Month: November 2016

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One Big Thing with Nick Burka

You’ve probably heard it a million times; Focus on one thing at a time. The concept isn’t new but it’s powerful, and Nick Burka, the founder of the One Big Thing app, totally agrees. It’s why Nick and his brother, Daniel, have created a purposefully simple app that does just that – asks you what you want to focus on for that day, that one thing.

'Focus on one thing at a time' Click To Tweet

The Concept

Nick’s brother Daniel Burka is a serial entrepreneur. He’s currently with Google Ventures, which works to fund startups under the Google name. With one of Daniel’s coworkers, John Zeratsky, the two began discussing a model for staying focused, mindful, and getting daily tasks finished efficiently. “There’s a pre-existing model called the 1-3-5 model, which focuses on one big thing, three little things, and some other stuff each day. John and Daniel came up with a sticky pad version with a clean, simple, and beautiful layout” said Nick. After just two tweets from John and Daniel, they received tens of thousands of responses saying the model was helpful and very useful.

Daniel then took the idea to his brother, Nick, and the two began working on it as a personal project. The goal was to create a simple app that asked users to write down one thing they wanted to complete for that day and would remind that user of it. Even better, each morning the app notifies users to jump back in and enter another one thing. “It was a chance to work together, which we haven’t done for a while,” said Nick. “The project was an evenings and weekends kind of thing.”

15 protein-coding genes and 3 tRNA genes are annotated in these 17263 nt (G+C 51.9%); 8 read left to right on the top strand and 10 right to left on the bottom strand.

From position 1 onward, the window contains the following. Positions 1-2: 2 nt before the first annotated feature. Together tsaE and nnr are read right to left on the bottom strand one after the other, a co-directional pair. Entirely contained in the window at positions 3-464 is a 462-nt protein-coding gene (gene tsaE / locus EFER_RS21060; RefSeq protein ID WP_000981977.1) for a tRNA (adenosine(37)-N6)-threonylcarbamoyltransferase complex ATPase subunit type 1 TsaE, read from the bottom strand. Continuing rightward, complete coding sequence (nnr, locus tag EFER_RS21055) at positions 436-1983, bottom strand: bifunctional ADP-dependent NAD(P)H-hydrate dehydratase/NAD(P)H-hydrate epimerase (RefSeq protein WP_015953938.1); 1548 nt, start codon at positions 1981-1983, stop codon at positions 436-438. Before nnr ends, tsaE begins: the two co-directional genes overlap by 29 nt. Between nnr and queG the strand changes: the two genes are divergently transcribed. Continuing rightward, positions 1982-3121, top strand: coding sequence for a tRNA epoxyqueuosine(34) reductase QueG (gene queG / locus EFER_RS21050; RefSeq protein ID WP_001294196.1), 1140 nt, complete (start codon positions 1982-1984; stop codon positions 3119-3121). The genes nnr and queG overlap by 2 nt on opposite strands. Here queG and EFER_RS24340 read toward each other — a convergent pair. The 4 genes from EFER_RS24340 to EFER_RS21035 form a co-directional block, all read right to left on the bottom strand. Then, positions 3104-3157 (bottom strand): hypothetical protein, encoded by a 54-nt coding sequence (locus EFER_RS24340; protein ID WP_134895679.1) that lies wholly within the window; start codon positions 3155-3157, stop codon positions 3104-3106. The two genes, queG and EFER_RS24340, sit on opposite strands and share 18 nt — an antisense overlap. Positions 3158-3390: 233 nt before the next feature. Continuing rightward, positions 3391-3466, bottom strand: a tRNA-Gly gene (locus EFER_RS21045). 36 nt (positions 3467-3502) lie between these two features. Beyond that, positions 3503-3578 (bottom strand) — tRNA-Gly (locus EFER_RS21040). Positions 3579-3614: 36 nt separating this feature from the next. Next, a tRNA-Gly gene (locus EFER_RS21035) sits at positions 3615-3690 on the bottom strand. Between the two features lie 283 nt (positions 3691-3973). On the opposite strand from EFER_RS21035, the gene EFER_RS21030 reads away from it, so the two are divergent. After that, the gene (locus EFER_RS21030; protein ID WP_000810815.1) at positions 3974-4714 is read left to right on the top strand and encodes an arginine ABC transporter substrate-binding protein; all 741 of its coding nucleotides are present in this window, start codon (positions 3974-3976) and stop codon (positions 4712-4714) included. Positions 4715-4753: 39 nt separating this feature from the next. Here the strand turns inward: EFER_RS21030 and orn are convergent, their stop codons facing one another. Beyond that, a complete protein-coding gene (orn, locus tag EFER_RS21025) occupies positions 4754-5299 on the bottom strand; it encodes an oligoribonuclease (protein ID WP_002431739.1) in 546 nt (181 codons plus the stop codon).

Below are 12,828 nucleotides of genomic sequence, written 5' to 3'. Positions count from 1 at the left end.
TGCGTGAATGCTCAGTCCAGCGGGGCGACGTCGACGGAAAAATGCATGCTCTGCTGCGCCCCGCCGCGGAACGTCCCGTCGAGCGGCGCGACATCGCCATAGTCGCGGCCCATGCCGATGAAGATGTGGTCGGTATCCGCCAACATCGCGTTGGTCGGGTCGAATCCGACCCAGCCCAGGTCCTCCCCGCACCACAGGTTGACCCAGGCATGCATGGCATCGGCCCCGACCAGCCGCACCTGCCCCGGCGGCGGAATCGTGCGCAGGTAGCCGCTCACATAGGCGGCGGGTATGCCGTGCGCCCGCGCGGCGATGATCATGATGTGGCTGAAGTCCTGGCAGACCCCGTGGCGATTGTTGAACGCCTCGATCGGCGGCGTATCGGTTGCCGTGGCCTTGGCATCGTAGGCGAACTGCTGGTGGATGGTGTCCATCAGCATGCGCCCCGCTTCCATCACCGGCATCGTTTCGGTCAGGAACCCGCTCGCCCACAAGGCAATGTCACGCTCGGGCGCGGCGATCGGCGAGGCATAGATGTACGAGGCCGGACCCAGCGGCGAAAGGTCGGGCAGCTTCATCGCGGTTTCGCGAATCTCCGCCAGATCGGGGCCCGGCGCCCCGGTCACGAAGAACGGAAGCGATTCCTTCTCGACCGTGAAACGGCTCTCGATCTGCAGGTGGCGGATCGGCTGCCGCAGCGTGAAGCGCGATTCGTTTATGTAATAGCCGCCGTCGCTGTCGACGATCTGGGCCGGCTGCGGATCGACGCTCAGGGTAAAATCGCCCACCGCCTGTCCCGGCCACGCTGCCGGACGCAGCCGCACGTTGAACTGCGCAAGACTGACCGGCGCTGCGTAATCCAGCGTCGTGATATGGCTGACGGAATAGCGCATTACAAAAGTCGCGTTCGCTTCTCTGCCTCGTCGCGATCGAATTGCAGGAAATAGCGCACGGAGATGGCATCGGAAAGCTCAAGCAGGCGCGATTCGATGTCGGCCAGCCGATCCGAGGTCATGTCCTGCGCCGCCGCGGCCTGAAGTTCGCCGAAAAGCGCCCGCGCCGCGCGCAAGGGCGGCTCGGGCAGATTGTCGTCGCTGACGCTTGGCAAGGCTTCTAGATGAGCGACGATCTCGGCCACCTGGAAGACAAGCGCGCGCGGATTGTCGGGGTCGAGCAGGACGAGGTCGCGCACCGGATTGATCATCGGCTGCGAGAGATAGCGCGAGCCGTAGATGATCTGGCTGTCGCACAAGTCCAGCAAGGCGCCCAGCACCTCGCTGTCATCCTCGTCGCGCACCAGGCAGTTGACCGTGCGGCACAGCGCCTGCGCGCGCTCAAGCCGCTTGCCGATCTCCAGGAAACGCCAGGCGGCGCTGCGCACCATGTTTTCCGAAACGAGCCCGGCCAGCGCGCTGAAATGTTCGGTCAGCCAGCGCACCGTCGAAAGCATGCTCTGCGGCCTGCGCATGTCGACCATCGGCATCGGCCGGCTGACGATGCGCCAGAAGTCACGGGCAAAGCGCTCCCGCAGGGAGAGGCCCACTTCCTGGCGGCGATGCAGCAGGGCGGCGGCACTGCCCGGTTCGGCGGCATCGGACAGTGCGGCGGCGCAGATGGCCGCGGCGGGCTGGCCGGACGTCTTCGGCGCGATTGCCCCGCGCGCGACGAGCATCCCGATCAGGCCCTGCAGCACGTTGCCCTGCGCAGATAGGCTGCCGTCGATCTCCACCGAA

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One Big Thing

 

Being Mindful

Nick agreed to working on the project because philosophically he believes in it, saying, “I actually do create the task to complete it. It’s refreshing to finish a task and cross it off your list.”  When asked about work and life balance, Nick referenced that concepts like One Big Thing help him to not panic. It allows him to see a whole pile of things he needs to do and pick from the top and work his way down. Otherwise, he would get overwhelmed.

Nick hasn’t always known how to live a mindful life. In fact, he previously thought the only way to be mindful was to engage in systems like meditation or yoga. “The big switch for me is that I was thinking I wasn’t doing it “right,” but rather it was just a different mindful thing than a system that people usually do,” he remembers. “I had to go through trying the system to realize that I needed a more personal mindfulness.”

'I find mindfulness in the activities that draw me into them by actually doing them' Click To Tweet

So what does Nick do to stay mindful? “I find mindfulness in the activities that draw me into them by actually doing them,” he said. A couple examples Nick gave us include spending time with his son in his classes helping them organize or work on an art project. He also mentioned cooking as a good activity. “These are mindful activities to me as I’m thinking about core things in my life that are important. True things to me work better than a system like meditation or yoga,” he finished.

 

It’s Fluid

The biggest takeaway for Nick, that may also apply to many others, is that every day is different. Therefore, how you stay grounded or mindful can shift and change. One day it might be a yoga class that helps you, but another it may be a strenuous workout. At the end of the day, Nick sums all of this up nicely by saying, “Life is stressful. The goal is not to get rid of all the stress. The goal is just to manage the stress. There’s a balance.”

 

Nick’s Questions for the KYŌ App:

  • What are you doing that really matters?